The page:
Plaintiff requests that the Court enjoin the Park Defendants from taking any further actions that interfere with the continuing operation of the boathouse by Plaintiff, including seeking to terminate the Lease or evict Plaintiff without a Court Order following this Court's determination as to whether NPF and/or NPS have the power and jurisdiction to do so;
(iii) Intentional Interference with Business Relations (against NPF)
(iv) Conspiracy to Carry Out an Unlawful Eviction and Interfere with Plaintiff's Business Relations (against NPF); and
(v) Negligent Interference with Business Relations (against NPF).

See Compl. at 11-23.

On February 18, 2013 -- seventeen days after Plaintiff filed its Complaint and exactly one month after the Park Defendants issued the lease termination letter -- Plaintiff filed a [12] Motion for Temporary Restraining Order and Preliminary Injunction, which sought an order barring the Park Defendants from taking any actions that interfere with the continuing operation of Plaintiff's boathouse business, including seeking or threatening to terminate the Lease or evicting Plaintiff without a Court Order following a final judgment on whether the NPF and/or the NPS have the power and jurisdiction to do so. The Court held a telephonic status conference with the parties on February 19, 2013, during which the Park Defendants indicated their agreement not to take any action against Plaintiff in connection with its asserted leasehold interest until after March 31, 2013. See Min. Order (Feb. 19, 2013). During the telephone conference, both the Park Defendants and the District also indicated their intent to move to dismiss Plaintiff's Complaint against them. The Court ordered the parties to jointly propose a briefing schedule for Plaintiff's motion for a temporary restraining order and preliminary injunction and the Defendants' respective motions to dismiss and subsequently granted the schedule requested. [3] See id .

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On March 28, 2013, the Court issued a [29] Memorandum Opinion and [28] Order denying Plaintiff's motion for temporary and preliminary injunctive relief. The Court's March 28, 2013 Memorandum Opinion and Order also granted the District's motion to dismiss, finding that Plaintiff lacked constitutional standing with respect to one of its requests for declaratory judgment against the District, and was barred by the applicable statute of limitations from asserting the entirety of its request for declaratory relief against the District. The Court indicated in its March 28, 2013 Memorandum Opinion that it would address the Park Defendants' motion to dismiss by separate order at a later time.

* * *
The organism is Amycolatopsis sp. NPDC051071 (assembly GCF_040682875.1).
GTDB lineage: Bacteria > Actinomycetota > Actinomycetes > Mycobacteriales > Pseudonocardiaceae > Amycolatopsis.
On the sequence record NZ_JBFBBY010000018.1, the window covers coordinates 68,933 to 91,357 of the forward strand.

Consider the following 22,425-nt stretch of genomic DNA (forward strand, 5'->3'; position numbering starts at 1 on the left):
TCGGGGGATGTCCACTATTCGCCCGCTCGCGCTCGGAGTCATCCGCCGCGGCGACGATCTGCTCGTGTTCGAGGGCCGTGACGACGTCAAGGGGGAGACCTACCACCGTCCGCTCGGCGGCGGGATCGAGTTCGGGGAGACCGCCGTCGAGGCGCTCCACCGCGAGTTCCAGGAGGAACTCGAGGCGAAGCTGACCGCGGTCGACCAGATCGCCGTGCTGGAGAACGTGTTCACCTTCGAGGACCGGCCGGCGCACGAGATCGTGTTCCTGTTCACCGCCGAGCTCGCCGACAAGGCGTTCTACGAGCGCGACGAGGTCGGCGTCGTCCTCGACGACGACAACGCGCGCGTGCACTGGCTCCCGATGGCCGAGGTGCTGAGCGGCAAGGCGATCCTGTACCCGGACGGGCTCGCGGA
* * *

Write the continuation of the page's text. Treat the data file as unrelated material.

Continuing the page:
On March 29, 2013, Plaintiff filed a [30] Notice of Appeal, appealing the Court's March 28, 2013 Order denying its motion for a temporary restraining order and preliminary injunction. Because an appeal under 28 U.S.C. § 1292(a)(1) from an interlocutory order involving a preliminary injunction does not divest the district court with jurisdiction to proceed with a decision on the merits, absent a stay order issued by the Court of Appeals, the Court may proceed with the merits of the Park Defendants' motion to dismiss. See Ex parte National Enameling & Stamping Co., 201 U.S. 156, 162, 26 S.Ct. 404, 50 L.Ed. 707, 1906 Dec. Comm'r Pat. 759 (1906); cf. United States v. Defries, 129 F.3d 1293, 1302, 327 U.S. App. D.C. 181 (D.C. Cir. 1997) (" The filing of a notice of appeal, including an interlocutory appeal, 'confers jurisdiction on the court of appeals and divests the district court of control over those aspects of the case involved in the appeal.'" ) (citing Griggs v. Provident Consumer Discount Co., 459 U.S. 56, 58, 103 S.Ct. 400, 402, 74 L.Ed.2d 225 (1982) (per curiam)).